Re: LG wheel hydraulic drive motors

From:         ehahn@fairlite.mitre.org (Ed Hahn)
Organization: The MITRE Corporation, McLean, Va.
Date:         30 Oct 94 21:29:40 
References:   1
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In article <airliners.1994.1646@ohare.Chicago.COM> news@aol.net writes:

   I saw a paper that had been given at an SAE  A6 meeting  on  the use of
   hydraulic motors  to  apply torque though gearboxes to landing gear wheels
   and thus move the airplane on the ground.  This would allow maneuvering
   the airplane on the ground with only its APU operating to drive a
   hydraulic pump.  <deletia> ...  The motors would have to freewheel
   or be mechanically disconnected during takeoff and landing. 

<additional deletia>
							       Thanks
								Bill Simpson
------
>From an economic standpoint, I'll talk about what the system would
have to overcome:

1) Utility:  it seems that this kind of system would only work for
moving the aircraft forwards, due to the problem of a) seeing what's
behind the aircraft, and b) stopping the aircraft while moving
backwards.  Typically, the only time aircraft move backwards on their
own power is during a powerback, where there are people looking out
behind the aircraft, and the engines running to stop the reverse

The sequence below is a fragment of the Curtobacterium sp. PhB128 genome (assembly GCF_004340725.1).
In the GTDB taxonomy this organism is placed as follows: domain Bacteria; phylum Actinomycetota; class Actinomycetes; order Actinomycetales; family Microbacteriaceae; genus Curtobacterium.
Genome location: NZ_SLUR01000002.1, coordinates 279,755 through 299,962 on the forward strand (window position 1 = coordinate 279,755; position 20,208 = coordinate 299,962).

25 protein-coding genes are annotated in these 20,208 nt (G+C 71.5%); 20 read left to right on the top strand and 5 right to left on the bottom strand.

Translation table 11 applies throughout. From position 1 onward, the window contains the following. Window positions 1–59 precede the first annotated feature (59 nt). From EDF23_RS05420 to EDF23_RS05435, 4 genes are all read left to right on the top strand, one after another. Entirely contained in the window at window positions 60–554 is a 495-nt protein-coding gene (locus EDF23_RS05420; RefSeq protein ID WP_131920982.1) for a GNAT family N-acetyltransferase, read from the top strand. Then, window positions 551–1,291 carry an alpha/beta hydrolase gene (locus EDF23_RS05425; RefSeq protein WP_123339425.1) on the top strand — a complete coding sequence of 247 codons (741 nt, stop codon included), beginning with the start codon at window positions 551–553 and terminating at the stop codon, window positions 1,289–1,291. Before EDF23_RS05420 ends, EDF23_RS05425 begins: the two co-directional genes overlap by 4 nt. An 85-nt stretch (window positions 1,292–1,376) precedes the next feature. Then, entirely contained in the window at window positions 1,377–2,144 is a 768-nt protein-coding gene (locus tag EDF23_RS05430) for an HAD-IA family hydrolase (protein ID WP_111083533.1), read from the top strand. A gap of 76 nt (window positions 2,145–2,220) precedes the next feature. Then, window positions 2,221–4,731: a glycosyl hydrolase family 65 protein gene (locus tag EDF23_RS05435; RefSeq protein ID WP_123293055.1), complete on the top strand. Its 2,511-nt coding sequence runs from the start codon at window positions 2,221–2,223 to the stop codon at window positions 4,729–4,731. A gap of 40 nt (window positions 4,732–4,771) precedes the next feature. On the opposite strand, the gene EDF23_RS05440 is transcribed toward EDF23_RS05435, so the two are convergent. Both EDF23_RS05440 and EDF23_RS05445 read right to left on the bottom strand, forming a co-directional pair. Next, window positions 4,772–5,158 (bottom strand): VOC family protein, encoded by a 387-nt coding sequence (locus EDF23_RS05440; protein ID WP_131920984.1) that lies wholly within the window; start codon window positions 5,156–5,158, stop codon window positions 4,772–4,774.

motion if it is necessary (hitting the brakes generally would cause
the aircraft to rotate back on its tail).  If only the APU is running,
there wouldn't be a way to stop the reverse motion.   

Therefore, assuming it can only move the aircraft forward, there must
be an incentive to use this kind of system rather than the engines or
a tug. Which leads to:  

2) Maintenance: because of the moment that the wheel motors will put
on the landing gear structure, the maintenance schedule of the landing
gear may be impacted, especially as the moment would be typically in
the opposite direction of the moment applied by wheel brakes.  This in
itself might not cost so much.

On the other hand, the maintenance of these motors would contribute to
added cost to maintain the airframe, compared with the cheaper
maintenance cost for tugs and other towing vehicles.

Furthermore, unless an entirely independent hydraulic system is
included in the aircraft, the motors will be hooked into the main
hydraulic system, which means the motors must be designed to minimize
impact on the flight control system in case of a leak, etc.

To size the added maintenance cost, flight delay/cancellation roughly
impacts airline operations anywhere from about $2500 for a short delay
to $75,000 for a cancellation, depending on aircraft size.   

3) Weight:  each extra pound an airliner must carry for an entire year
roughly costs $1000/year.  Is the utility gained by the addition of a
wheel motor system going to offset this additional cost? 

4) Safety:  if the above mentioned freewheeling or torque disconnect
failed on a landing, how would this affect the aircraft?

Anyways, these are my thoughts on the wheel motor system.  Any
inaccuracies in the concepts or numbers are mine only.

ed

////////   Ed Hahn | ehahn@mitre.org | (703) 883-5988   \\\\\\\\
The above comment reflects the opinions of the author, and does not
constitute endorsement or implied warranty by the MITRE Corporation.
Really, I wouldn't kid you about a thing like this.